This Week in WTF, July 31, 2015

– In some circles, that’s a valuable natural resource: Residents and business owners in La Jolla, a San Diego neighborhood perhaps best described as “tony,” filed a lawsuit in San Diego County Superior Court in late 2013 against the city and its interim mayor, demanding that they clean up the apparently excess amounts of sea lion and cormorant poop currently stanking up La Jolla Cove:

The plaintiffs, Citizens For Odor Nuisance Abatement, also want the city to remove a fence that limits public access to the cove.

According the suit, San Diego has “exclusive dominion, control and responsibility for the maintenance of the cliffs in and around the La Jolla Cove and is responsible for keeping the area free of noxious odors.”

The nonprofit group, which was created earlier this year for the express purpose of eliminating annoying odors, claims the city “at some point in time and without public notice, erected a fence along the sidewalk that runs along La Jolla Cove, preventing the public from accessing the rocks. The fence was built without an Environmental Impact Report (EIR) and is in violation of the Local Coastal Plan (LCP), which requires maximizing coastal access.”

The fence allegedly prevented access to the rocks and created a “buildup of excrement from sea lions and cormorant birds, causing noxious odors resulting in illness to the citizens of San Diego and others who visit this area.”

"La Jolla Cove view" by Dirk Hansen (Own work) [CC BY-SA 3.0 (], via Wikimedia Commons + "Sea lion head" by Alexdi at English Wikipedia [CC BY 3.0 (], via Wikimedia Commons + "Great Cormorant RWD2" by DickDaniels ( (Own work) [CC BY-SA 3.0 ( or GFDL (], via Wikimedia Commons + "Mladenovo, Guano hill at the bottom of the steeple" by Author:Sors bona (Own work) [Public domain], via Wikimedia Commons = "Free Illustration: Gavel, Hammer, Judge, Justice - Free Image on Pixabay - 568417" by Mdesigns [Public domain, CC0 1.0 (], via Pixabay

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Water Rationing for Rich People

Rancho Santa Fe, California is about to become subject to water rationing for the first time, and some residents aren’t happy, according to this Washington Post story that really has to be read to be believed (h/t Ned Resnikoff):

RANCHO SANTA FE, CALIF. — Drought or no drought, Steve Yuhas resents the idea that it is somehow shameful to be a water hog. If you can pay for it, he argues, you should get your water.

People “should not be forced to live on property with brown lawns, golf on brown courses or apologize for wanting their gardens to be beautiful,” Yuhas fumed recently on social media. “We pay significant property taxes based on where we live,” he added in an interview. “And, no, we’re not all equal when it comes to water.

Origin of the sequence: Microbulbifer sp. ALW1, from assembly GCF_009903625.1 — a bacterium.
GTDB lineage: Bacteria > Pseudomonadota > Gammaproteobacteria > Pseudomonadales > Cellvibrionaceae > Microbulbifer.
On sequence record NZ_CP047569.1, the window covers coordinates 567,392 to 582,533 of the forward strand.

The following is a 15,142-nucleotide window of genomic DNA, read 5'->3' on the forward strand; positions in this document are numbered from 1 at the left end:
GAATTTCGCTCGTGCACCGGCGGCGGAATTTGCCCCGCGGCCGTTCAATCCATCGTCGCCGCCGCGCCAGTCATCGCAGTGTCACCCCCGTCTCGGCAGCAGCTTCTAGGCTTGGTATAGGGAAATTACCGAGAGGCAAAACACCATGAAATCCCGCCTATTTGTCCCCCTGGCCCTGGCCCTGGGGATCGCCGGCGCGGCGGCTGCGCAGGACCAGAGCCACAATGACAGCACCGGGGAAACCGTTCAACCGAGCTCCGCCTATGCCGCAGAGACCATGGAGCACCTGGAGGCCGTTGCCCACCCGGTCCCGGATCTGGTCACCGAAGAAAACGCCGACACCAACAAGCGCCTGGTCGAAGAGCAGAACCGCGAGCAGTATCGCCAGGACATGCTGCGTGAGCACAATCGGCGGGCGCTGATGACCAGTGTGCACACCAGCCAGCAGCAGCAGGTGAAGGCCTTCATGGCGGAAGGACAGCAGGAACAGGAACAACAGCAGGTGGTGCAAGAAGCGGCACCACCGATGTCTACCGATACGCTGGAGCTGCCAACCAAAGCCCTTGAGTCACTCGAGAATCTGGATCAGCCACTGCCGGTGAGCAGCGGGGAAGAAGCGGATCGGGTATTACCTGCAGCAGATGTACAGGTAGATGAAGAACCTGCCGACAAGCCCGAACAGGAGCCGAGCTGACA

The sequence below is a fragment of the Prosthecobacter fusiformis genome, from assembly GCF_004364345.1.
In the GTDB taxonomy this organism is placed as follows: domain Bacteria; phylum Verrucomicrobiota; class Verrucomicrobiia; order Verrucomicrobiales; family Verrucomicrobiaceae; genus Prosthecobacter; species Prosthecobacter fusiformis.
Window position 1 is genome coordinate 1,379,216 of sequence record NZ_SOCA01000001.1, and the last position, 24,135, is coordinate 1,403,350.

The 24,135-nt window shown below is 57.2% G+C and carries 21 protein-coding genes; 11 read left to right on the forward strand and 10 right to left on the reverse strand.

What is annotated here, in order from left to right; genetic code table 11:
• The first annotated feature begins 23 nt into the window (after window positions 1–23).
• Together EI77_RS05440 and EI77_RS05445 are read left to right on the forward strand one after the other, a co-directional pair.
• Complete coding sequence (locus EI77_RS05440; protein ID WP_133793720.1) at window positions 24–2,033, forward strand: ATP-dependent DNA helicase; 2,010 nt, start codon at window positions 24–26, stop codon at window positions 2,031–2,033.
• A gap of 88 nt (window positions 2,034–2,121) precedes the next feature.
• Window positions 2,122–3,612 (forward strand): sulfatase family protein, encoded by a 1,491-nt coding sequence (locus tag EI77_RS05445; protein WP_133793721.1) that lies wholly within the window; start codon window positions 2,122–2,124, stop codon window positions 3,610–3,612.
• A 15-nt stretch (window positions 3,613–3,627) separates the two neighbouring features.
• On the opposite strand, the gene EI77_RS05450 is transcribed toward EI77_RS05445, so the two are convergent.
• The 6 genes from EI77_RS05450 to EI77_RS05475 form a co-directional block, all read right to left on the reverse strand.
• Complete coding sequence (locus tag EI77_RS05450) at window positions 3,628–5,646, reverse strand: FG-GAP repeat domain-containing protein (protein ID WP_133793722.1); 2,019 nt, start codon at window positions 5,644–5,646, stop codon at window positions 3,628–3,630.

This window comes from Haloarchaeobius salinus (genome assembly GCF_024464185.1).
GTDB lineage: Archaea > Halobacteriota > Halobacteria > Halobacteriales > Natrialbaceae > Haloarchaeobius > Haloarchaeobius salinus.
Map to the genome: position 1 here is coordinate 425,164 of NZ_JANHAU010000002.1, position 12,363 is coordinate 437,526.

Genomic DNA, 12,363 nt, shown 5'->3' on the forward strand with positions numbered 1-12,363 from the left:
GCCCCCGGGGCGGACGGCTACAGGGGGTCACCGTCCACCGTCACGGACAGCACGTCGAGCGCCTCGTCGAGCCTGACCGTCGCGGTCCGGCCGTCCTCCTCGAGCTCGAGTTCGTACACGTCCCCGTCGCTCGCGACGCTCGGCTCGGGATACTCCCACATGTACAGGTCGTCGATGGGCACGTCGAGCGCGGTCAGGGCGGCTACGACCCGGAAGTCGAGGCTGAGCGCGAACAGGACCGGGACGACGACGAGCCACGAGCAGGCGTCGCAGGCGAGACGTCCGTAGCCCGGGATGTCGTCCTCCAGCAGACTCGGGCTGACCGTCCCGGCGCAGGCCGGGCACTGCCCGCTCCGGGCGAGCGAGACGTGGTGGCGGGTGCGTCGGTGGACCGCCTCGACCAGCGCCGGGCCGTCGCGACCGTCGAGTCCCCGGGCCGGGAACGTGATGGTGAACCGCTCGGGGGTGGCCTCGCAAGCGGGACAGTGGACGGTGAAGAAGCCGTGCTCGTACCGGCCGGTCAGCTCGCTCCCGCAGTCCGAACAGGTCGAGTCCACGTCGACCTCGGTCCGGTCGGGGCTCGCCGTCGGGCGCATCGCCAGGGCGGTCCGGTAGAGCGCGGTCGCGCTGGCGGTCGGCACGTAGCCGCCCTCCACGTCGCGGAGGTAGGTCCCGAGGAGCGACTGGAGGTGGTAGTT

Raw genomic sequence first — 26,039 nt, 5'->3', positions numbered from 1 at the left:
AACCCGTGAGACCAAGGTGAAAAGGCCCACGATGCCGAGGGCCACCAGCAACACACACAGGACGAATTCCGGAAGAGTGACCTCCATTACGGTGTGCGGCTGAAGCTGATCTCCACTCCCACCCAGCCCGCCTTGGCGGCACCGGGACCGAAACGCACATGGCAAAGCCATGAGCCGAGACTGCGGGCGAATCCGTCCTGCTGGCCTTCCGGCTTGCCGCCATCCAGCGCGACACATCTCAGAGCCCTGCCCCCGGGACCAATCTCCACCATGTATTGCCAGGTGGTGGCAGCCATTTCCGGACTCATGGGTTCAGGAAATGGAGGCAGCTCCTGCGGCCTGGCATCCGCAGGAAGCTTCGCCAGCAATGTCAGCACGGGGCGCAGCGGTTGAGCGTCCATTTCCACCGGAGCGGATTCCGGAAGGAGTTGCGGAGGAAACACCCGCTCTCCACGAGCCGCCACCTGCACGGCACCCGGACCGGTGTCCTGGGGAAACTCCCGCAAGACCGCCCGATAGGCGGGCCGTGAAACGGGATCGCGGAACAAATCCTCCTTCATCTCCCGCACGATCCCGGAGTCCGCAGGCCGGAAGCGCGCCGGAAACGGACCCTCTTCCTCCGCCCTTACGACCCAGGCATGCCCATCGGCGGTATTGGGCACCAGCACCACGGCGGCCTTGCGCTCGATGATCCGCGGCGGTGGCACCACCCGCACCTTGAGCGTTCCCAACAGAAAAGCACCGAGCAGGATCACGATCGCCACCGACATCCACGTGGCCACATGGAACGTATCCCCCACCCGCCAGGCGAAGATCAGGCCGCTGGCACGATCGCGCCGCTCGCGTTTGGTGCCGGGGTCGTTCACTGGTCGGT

[Emphasis added.] Continue reading


Ignoble Moments in U.S. History: The Chinese Exclusion Act of 1882

On May 6, 1882, U.S. President Chester A. Arthur signed the Chinese Exclusion Act, which barred all immigration into the United Stated from China for ten years (h/t Melynda). With subsequent renewals, it remained in effect until 1943. Technically, the law only barred “Chinese laborers,” but it effectively prevented all immigration for reasons I’ll get into below.

Chinese immigration to the western United States began around the time that area became the western United States (as opposed to northern Mexico), in the late 1840’s. The California Gold Rush was a major factor, but the (white) Americans coming to California from the eastern U.S. weren’t necessarily thrilled with them being there, but they were tolerated for some time.

Chinese railroad workers sierra nevada

As the Gold Rush wound down, Chinese immigrants and their families settled in cities, especially San Francisco. Many of them took work in restaurants and laundries, and Chinese-Americans played a prominent role as laborers in railroad construction. After the Civil War, however, they made convenient scapegoats for all number of complaints: Continue reading


Russians in California

320px-FortRoss-chapel-reconstructedRussia maintained an outpost called Fort Ross in northern California, about 91 miles north of San Francisco, from 1812 to 1842. According to Wikipedia, on March 15, 1812, “Ivan Kuskov with 25 Russians and 80 Native Alaskans arrive[d] at Port Rumiantsev and proceed[ed] north to establish Fortress Ross.”

Spain still held most of California at the time, and they weren’t too thrilled to have Russians that close by. They built the Mission San Francisco de Solano near Sonoma in 1823 to keep an eye on them. Later on, after Mexican independence, Mexico built El Presidio de Sonoma in the area in 1836 for the same reason.

The fort provided agricultural products for Russia’s Alaskan colony, including crops and furs, but it ceased to be viable in the 1840’s when the Alaskan colony started obtaining goods elsewhere. The Russians sold it to a guy for $30,000, although Russian historians claim he never paid for it, and that the land is still titled to Russia. I’m sure they’ll be claiming on that any day now.

This is one of those things we never learned about in school, so I just thought you should know.

Russia also established a fort on the island of Kauai, Hawaii in 1817. They turned it over to the Hawaiians later the same year, though.

Photo credit: ‘The chapel in Fort Ross (reconstructed), California, USA’ by Introvert [CC BY-SA 2.5], via Wikimedia Commons.